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Rodolph Brothers Blog

THE BENEFITS OF USING A LANDSCAPE DESIGN...Thursday, September 5, 2013

“Failing to plan is planning to fail”

I was recently called by a homeowner named Marilyn who was very distressed saying, “My landscape was beautiful when they installed it five years ago, but now it looks horrible.” I said, “How is it that after five years you are just now unhappy with your landscape?” Marilyn replied, “The beautiful little evergreen bushes that they planted in front of my picture window are now covering it entirely. The quaint little tree that they placed by the corner of the patio is now covering so much of my patio that I cannot even sit out there anymore, much less see the water feature that they installed on the other side of my patio.” I inspected the property the following week and found it to be just as Marilyn described and worse. I asked her who provided her with a landscape design, and she admitted that she did not get a design but instead relied on the knowledge of the contractor to provide her with the landscape that she envisioned. Marilyn said, “I knew exactly what I wanted and I told the contractor what I wanted, so I assumed that they would make it work.” The only solution to this landscape problem was to remove large portions of it and start over, costing thousands of dollars, not to mention the loss of perfectly healthy, mature trees and shrubs that were going to be thrown away because they were planted in the wrong places.

A landscape designer will:

• Measure your property and produce a scaled drawing
• Make a drainage plan and identify any retaining walls that must be built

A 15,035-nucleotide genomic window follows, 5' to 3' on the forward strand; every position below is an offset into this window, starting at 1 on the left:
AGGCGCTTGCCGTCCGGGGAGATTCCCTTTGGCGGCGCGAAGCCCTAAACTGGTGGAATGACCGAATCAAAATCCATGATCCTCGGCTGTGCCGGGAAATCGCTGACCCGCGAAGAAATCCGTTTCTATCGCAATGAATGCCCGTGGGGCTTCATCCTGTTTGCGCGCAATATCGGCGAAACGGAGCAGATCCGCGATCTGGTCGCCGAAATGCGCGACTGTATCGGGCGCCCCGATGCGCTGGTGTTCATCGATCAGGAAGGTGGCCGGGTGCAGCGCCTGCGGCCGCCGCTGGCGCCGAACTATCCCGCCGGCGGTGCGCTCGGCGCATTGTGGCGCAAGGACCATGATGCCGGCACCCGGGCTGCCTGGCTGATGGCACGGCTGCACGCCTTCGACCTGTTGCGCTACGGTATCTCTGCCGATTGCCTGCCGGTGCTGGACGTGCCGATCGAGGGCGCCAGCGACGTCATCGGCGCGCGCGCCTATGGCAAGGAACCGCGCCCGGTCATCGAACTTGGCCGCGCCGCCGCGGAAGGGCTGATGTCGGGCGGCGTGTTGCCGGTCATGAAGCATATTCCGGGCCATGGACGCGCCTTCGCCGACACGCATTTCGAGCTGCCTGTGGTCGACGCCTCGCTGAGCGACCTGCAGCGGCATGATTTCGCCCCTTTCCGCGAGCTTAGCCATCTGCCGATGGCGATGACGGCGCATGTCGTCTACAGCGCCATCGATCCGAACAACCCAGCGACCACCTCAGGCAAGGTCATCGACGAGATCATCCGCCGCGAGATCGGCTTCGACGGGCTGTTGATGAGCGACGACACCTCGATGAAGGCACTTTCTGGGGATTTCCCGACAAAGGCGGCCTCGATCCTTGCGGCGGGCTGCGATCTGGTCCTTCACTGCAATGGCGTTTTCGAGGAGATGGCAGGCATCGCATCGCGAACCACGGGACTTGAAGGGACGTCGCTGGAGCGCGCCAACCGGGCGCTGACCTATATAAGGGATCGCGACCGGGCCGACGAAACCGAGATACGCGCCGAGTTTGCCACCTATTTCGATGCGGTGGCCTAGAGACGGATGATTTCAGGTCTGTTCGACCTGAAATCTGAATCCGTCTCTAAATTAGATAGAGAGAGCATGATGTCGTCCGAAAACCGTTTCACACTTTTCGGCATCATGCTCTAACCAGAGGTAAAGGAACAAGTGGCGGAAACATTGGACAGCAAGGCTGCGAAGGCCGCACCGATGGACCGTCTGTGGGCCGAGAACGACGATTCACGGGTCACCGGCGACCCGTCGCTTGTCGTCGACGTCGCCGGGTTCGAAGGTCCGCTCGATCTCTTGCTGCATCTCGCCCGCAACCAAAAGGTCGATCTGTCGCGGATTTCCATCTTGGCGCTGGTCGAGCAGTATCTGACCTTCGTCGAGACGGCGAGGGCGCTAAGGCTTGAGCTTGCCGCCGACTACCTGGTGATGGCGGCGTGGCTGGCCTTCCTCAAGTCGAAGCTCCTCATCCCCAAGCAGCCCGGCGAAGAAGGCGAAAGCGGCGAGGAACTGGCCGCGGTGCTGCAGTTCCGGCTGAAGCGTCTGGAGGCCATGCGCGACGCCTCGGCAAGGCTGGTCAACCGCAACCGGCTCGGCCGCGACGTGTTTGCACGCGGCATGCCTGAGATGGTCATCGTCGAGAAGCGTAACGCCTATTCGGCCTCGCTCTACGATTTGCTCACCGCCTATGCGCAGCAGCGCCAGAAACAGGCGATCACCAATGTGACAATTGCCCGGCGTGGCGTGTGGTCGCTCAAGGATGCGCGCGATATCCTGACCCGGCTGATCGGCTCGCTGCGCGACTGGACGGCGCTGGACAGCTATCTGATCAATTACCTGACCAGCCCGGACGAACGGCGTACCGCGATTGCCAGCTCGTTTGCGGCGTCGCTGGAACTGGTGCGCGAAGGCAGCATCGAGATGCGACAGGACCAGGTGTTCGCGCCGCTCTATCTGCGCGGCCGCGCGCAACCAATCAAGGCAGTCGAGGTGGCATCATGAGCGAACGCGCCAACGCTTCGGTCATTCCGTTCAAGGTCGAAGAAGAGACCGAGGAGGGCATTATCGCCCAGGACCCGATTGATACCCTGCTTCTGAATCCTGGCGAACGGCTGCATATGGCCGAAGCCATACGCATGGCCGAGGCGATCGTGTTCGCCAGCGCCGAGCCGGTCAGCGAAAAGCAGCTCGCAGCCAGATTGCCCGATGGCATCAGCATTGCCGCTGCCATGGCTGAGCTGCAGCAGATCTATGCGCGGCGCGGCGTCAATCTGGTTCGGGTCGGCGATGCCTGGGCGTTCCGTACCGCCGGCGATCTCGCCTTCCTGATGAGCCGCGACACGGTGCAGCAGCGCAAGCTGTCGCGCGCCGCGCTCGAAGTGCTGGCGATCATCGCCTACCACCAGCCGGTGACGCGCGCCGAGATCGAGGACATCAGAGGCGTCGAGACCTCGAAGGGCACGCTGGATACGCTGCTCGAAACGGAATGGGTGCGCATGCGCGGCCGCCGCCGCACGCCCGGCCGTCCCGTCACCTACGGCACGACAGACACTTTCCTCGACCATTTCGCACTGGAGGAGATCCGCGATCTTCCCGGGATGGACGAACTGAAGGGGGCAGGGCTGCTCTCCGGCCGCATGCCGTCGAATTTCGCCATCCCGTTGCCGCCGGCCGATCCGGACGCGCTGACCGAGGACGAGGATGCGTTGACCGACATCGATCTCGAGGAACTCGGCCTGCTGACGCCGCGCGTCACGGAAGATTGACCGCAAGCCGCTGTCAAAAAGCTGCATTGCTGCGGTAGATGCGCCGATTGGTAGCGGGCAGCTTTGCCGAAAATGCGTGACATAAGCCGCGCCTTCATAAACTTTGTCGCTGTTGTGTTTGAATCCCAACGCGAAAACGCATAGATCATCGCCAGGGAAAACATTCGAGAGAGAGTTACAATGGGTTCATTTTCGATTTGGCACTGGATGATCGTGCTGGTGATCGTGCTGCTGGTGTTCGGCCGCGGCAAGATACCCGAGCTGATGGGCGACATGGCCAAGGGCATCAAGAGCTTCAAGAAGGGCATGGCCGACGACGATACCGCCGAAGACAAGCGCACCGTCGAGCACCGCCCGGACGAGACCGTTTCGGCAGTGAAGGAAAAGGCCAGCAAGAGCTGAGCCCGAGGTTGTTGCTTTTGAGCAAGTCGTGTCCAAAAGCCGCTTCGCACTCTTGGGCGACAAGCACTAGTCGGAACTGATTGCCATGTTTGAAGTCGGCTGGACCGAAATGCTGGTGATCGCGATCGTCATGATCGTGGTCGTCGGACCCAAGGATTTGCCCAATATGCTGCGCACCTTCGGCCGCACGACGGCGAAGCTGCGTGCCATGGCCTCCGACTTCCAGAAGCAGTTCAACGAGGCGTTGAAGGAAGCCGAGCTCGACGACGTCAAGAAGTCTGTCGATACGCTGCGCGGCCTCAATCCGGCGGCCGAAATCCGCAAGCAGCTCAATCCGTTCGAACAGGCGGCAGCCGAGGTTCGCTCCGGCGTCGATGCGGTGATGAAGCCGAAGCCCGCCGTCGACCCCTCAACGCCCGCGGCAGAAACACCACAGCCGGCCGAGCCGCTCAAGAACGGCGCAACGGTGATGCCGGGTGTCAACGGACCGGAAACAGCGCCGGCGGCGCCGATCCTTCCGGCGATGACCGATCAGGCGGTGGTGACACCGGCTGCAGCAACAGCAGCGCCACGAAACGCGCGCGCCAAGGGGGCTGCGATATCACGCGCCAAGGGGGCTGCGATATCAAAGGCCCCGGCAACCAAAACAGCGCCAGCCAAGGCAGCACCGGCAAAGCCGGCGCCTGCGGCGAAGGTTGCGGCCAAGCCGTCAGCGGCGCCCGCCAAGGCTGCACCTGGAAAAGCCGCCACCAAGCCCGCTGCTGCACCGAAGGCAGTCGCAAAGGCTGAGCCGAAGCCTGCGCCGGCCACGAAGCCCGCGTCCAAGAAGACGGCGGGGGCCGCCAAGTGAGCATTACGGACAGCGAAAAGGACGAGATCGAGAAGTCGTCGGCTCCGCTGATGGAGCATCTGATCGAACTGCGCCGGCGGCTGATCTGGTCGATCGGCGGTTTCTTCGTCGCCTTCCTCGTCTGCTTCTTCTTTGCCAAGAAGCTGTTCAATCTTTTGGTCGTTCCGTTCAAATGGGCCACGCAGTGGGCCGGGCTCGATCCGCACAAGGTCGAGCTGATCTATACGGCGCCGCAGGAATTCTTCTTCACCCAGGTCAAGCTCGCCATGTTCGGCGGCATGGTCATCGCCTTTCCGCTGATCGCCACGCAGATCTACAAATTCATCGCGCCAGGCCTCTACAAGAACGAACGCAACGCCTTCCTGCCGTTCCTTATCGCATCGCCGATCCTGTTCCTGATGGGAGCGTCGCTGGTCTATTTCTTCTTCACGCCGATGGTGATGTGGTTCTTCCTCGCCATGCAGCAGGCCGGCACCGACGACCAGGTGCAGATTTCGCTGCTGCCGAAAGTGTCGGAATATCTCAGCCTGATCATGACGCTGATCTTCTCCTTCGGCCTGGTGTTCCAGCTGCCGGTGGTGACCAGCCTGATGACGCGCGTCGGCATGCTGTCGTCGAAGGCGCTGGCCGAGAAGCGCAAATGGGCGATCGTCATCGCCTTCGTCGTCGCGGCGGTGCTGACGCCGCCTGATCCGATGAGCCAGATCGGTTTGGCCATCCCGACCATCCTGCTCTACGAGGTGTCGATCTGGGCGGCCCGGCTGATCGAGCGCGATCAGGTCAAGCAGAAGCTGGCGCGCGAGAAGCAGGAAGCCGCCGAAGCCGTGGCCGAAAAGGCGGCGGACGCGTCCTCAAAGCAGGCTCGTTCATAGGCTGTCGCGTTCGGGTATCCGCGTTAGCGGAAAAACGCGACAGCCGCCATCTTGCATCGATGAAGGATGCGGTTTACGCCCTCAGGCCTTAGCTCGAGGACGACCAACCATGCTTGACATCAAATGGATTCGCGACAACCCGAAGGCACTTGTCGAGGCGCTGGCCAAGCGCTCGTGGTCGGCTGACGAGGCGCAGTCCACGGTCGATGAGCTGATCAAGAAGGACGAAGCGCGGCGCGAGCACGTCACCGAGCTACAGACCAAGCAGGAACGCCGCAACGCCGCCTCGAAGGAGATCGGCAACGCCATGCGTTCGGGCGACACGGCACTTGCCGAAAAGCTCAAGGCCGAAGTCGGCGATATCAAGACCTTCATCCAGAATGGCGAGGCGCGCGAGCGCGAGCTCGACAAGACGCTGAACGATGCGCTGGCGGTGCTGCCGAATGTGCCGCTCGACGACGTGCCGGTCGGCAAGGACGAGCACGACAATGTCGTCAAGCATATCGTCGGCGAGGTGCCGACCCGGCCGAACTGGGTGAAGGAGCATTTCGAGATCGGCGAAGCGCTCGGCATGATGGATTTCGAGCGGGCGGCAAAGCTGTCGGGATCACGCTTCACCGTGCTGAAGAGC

• Assess the soil and identify necessary amendments
• Give you all of the options of possible plant material and show you where they should be placed based on the growth habits of the particular plant or tree
• Identify all mulch and sod areas and give you the quantities needed to cover adequately
• Specify an adequate irrigation system
• Produce conceptual pictures of what your landscape will look like after it is installed
• Help you obtain estimates and inspect the project during the different phases of construction
A good landscape designer would have saved Marilyn a great deal of headaches and even more money. Typically a landscape designer charges $60- $90 per hour which will equate to $1,500 to $3,000 to complete a residential landscape design. However, the returns on this investment in planning will be:
• Confidence in your plan
• Obtaining fair estimates from different contractors
• Your vision will truly become a reality
• Most of all, a landscape designer will make sure that you are doing it right the first time

Finishing Well...Thursday, August 22, 2013

By: Aaron Rodolph

I was at a new client’s house yesterday inspecting the finishing touches on a pond that we had just installed in his back yard. It was a beautiful pond designed to look very natural with aspen and native plantings surrounding a brook that cascaded down through wild flowers finally spilling out into a wonderful pond. I told him that after we flushed out the pond one last time, we would start up the water feature so that he could enjoy it for a month or so before it needed to be winterized for the season. He responded with surprise; saying, “no way, it is almost September and I always turn off my irrigation system about now and just wait for the leaves to fall.” I responded “The leaves haven’t even turned yellow yet! It is unthinkable to end the growing season before nature decides.” After some convincing, he allowed us to finish preparing his brand new pond, fertilize all of the plants and trees in his landscape, and continue mowing for the next six weeks. I am sure that he will be happy that he made this decision to finish the season well.